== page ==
• The Indepent and the Roman Bath pubs: English pubs are not quite the same as American "bars." They have a sort of neighborhood, community feel about them that can't quite be translated. Each pub seems to represent its own little community, a slice of the city. Deanna and I would sometimes sneak out for a pint at the Independent, just around the corner from our house. Our we would walk downtown to the Roman Bath pub right in the heart of the city. I'm going to miss John Smith's Smooth, a cheap local brew from here in Yorkshire.
  • The medieval echoes: There is an ambience to York that is hard to describe, and yet very tangible. It oozes history, and the walls and Minster continue to give it a medieval feel that speaks to my romantic soul.
  • A pedestrian life: We've been shrinking our carbon footprint while we've been here since we've had no car. The result is that we walk everywhere, and York is such a pedestrian- friendly place. Pretty much anything that really matters is within walking distance. It is such a wonderful way to inhabit space. I hope we'll find ways to translate this back to our neighborhood in Grand Rapids even more than we used to (since the "mixed use" environment of East Hills certainly makes this possible).
York has gotten into our bones in all sorts of ways I'm sure we're not even aware of. I expect it will come back over us in waves when we get home: when the kids want to play with the Jakemans, and then realize they're an ocean away; when I'm craving a pint of John Smith's and can't find it anywhere; when we're sick of 28th Street and want to just stroll down the "snickelway" of the Shambles; when I happen to hear a church bell tolling through the din of SUVs and freeway traffic. I hope memories are enough.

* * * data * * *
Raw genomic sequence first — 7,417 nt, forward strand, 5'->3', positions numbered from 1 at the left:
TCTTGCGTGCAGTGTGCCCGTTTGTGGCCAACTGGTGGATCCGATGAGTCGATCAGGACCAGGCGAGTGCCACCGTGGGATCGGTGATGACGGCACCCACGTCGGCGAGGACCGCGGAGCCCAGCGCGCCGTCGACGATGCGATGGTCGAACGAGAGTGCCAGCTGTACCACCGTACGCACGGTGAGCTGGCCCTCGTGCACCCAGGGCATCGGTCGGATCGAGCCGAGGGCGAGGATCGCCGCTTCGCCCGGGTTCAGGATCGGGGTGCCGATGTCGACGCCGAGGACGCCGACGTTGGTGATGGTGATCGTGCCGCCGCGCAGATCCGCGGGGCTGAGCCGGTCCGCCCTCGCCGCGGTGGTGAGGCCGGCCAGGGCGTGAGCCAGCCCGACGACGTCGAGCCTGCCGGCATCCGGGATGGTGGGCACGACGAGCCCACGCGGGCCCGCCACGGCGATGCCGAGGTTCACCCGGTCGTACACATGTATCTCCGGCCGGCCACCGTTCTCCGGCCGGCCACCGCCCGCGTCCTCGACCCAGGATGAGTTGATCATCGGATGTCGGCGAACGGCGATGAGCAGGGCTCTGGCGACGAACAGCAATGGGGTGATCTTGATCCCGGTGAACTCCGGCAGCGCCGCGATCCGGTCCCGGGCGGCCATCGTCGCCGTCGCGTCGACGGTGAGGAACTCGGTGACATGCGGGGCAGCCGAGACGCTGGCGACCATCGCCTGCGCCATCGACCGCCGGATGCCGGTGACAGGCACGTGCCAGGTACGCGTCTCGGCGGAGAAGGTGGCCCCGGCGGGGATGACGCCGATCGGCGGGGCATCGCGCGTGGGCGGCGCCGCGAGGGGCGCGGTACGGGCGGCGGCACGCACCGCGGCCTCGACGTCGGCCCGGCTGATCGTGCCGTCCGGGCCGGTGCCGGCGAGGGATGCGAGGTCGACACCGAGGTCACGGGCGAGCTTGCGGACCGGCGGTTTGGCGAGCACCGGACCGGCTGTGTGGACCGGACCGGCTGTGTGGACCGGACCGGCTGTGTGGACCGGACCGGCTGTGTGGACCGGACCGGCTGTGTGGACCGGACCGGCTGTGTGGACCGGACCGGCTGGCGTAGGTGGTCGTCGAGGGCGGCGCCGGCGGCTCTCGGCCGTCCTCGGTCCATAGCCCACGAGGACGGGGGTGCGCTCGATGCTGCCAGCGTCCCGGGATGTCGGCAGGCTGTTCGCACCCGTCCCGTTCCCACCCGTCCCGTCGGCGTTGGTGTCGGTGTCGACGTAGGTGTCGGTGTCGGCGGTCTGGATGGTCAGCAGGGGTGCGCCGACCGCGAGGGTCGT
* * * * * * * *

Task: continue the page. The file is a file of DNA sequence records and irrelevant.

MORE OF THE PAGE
Friday, June 6, 2008

The Top Ten Things I'll Miss About England

2. Grocery Shopping: Usually when Madison and Jackson go to a church youth group on Mondays, Me, my brother and my parents go to Sainsbury's to get groceries. It is so fun. Usually we make a list and ninety percent of the time we forget it. So while we're there we have to remember what was on the list. It would be a nightmare if all the kids went grocery shopping so we go on Mondays so we don't have to take everyone. My mom is the slowest grocery shopper in the world. She will spend ten minutes in one aisle trying to find the right food at the right price. It can get very annoying especially if you have a impatient brother (Grayson). Grayson and I usually check the damaged goods aisle to see if there is anything cheap treats to buy. One time we got a four pack of the English equivalent of Gatorade for about one pound eighty pence. We usually buy food for Indian every week because we eat so much. We also get food for English dishes such as cottage pie or Guiness stew. And we even get Mexican food. ( I cook it). After we have our cart almost overflowing, we take it to the front to pay for it and bag it. Sometimes we get chocolate bars as a treat. Paying for the food and bagging it can take five to ten minutes. After we have everything in our backpacks and (reusable) bags we start to walk the approximately six blocks home, our backs aching the whole time. When we get home we put away the food and slump onto the coaches still sore. I'm going to miss going grocery shopping with my parents and brother. Since we have a car in Grand Rapids my mom will go in the day while I'm at school. But it's been lots of fun doing it for the past five months.